Yesterday I wrote an email to our Island MLAs. I’m not sure what the U.S. equivalent would be but they would be they are our provincial (i.e. State) officials working with the Premier (ie. Governor) to administrate life on the Island. Late last week there was a news conference that included our Premier that made front page news. The news was about a local hog (yeah, as in piggy, piggy) plant that… Hmmm. This is where it breaks down. Turns out that I heard the government say one thing, which also happens to be what the newspaper and CBC (radio/tv) also heard them say but the government MLA who called me back yesterday insisted they did not say. Oddly enough they had to issue another statement later that day or the next day saying they didn’t really say what everyone thought they said.
The short version is that a week before Christmas the government decides to publicly announce that an Island run business is “bankrupt” (it wasn’t) and going into receivership where the Auditor General would have a good look at the books and see where all the money’s gone.
So here’s the ramification. The plant, if it had business, is now watching all of its business run away from what the government has just clearly called a “sinking ship”. The families who run the plant are now painted with a brush of scandal that once painted here on PEI can never get washed off, even with full page ads of exoneration. The families who count on the plant for their weekly paycheque are now a week before Christmas wondering if they need to take the Christmas presents back so they can buy groceries next week instead.
Here’s where I got involved. I sent these emails to our MLAs asking them, in fairly strong language, to give this another look and to step up and help out. I think I used the word ‘reprehensible’ to describe their behaviour and approach to dealing with the issue. A government MLA, and a brother in the Kingdom, gave me a call. He disagreed with me as much as it is possible to disagree, but he was very nice about it. It was like a Baptist and Pentecostal talking about tongues, we read the same thing but arrived at entirely different conclusions. Then again, it was probably a nicer conversation than a Baptist talking over tongues with a Pentecostal would have.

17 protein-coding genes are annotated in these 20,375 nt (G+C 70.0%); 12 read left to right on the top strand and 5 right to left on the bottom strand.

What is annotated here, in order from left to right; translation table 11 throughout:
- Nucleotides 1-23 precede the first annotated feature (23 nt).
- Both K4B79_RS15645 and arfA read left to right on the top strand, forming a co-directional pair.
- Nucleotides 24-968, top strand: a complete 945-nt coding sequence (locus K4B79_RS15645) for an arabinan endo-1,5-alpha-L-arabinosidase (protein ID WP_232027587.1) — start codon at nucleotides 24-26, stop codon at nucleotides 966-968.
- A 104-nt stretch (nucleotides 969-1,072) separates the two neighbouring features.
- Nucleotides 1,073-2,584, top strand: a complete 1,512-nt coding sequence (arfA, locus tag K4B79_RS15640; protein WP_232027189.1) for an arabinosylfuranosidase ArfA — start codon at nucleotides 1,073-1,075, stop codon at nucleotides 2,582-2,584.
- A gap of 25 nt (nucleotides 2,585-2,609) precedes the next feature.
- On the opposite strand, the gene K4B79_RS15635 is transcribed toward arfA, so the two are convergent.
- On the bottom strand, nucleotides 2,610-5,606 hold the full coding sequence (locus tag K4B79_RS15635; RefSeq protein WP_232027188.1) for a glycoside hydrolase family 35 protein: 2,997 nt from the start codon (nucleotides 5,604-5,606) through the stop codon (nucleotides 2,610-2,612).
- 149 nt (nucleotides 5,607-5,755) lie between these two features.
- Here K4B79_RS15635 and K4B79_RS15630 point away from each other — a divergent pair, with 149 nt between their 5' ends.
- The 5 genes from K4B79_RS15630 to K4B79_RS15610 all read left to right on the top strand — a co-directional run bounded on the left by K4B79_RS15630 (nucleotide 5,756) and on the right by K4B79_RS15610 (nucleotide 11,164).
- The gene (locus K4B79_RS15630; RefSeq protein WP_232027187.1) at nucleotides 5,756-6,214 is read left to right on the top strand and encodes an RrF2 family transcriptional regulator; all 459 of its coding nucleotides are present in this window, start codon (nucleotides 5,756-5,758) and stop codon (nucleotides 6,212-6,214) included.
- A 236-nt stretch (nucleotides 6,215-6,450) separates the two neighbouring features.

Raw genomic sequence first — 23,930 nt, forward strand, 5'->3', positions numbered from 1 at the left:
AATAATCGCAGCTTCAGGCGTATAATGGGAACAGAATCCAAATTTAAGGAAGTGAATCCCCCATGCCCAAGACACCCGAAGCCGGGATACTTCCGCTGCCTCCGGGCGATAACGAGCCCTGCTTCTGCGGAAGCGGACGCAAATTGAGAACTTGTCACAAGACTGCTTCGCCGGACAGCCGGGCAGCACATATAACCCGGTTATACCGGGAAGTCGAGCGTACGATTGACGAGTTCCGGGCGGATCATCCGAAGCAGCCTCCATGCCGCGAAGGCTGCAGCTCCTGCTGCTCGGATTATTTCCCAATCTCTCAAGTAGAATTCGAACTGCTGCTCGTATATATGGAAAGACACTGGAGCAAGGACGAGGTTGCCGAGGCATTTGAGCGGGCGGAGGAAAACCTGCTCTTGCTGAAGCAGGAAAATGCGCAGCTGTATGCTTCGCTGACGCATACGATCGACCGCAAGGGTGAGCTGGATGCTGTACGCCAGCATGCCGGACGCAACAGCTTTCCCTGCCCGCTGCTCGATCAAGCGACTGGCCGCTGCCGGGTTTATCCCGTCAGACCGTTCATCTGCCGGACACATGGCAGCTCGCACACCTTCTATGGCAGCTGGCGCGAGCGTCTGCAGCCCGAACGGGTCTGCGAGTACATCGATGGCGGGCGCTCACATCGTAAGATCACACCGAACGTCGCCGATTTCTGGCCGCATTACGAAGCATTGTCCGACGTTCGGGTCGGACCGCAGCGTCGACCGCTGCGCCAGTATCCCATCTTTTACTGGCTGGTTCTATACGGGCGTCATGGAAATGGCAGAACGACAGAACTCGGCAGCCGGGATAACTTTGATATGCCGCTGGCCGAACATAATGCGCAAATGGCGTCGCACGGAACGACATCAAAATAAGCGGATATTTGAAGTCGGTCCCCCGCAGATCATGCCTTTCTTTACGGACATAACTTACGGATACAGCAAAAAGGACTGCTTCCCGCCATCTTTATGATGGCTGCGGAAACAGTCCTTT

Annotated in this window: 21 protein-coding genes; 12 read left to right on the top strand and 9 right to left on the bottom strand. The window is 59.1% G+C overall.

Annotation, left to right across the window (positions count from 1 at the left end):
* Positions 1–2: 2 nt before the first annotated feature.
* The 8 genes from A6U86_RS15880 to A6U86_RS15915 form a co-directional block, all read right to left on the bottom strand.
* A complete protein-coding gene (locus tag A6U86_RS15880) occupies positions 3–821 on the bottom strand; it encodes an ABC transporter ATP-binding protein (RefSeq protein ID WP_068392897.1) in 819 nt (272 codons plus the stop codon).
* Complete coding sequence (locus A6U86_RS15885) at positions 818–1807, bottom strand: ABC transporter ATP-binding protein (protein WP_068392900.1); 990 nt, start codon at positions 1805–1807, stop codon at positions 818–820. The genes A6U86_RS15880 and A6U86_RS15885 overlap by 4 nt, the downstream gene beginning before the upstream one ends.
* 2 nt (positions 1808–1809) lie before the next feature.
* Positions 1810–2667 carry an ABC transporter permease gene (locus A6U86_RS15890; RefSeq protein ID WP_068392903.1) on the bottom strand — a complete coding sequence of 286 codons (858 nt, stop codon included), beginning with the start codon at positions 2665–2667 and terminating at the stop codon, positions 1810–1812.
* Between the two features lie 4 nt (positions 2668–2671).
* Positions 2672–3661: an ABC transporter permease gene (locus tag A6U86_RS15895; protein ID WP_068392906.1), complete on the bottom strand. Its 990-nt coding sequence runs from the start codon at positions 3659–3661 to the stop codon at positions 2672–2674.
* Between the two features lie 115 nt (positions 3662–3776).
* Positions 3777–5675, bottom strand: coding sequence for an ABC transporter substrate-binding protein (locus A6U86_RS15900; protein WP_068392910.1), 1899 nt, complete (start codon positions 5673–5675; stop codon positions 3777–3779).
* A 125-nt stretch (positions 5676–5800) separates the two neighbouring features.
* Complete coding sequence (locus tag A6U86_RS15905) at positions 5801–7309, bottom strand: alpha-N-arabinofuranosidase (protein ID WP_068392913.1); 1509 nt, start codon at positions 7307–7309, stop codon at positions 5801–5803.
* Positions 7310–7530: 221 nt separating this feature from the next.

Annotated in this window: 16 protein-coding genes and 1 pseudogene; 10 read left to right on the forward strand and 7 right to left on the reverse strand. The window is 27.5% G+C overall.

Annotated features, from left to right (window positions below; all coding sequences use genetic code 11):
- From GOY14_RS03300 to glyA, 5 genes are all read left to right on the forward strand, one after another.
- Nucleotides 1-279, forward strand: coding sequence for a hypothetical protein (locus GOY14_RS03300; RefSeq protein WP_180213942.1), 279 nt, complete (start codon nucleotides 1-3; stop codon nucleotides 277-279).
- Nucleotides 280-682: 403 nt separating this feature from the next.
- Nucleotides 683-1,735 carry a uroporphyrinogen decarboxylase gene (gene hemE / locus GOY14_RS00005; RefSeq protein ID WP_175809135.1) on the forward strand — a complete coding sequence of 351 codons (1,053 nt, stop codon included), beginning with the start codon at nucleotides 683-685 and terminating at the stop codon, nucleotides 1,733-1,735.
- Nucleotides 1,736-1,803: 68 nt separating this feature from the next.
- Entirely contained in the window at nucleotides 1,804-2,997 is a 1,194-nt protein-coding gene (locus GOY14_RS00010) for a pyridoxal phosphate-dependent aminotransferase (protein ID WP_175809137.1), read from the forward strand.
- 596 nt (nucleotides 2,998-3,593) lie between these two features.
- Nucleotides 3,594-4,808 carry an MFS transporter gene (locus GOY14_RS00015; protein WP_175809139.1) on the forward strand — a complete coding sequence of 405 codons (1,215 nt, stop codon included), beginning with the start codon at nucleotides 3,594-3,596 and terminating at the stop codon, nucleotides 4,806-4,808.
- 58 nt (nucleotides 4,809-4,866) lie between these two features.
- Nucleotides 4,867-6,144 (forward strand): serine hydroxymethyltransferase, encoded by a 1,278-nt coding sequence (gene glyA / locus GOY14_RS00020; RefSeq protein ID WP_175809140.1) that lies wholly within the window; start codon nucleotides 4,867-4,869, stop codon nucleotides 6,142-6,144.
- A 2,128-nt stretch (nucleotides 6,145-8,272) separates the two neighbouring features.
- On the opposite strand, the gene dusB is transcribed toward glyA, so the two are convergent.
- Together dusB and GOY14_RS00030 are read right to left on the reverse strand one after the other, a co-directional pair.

In the end he couldn’t see what I was saying and I sure couldn’t come around to seeing that what was done and how it was done was just or right by any stretch of my imagination.
My friends are farmers. And I’ve been watching my friends in the Potato, Beef, and Hog Industry get the short of end of the proverbial stick ever since we moved to the Island. My dad grew up on a farm and farm life and livelihood are important to me. I’m constantly stunned to find myself living in a world where the man and woman who produce the food I eat earn less every year than the professional hockey, basketball and baseball player. Don’t even get me started on what actors and actresses make in Hollywood for playing dressup compared to what our teachers, doctors and nurses get paid.
So when I heard the news on Friday, then again on Saturday, talked to some friends on Saturday and then on Sunday, I decided it was time to get political. Well, not so much political as it was time to speak up and voice my opinion about how people treat people around here. Then again, I suppose that is political in that I’m citizen of a Kingdom that makes how we treat each other, how we speak to each other, how we care for one another, pretty critical to life. I really think that Jesus didn’t come so much to teach me about a life after death but to set me free and change my essential nature so that I could really start living right here and right now. Part of that is sticking up for your friends when someone pokes them in the eye with a stick, proverbial or otherwise.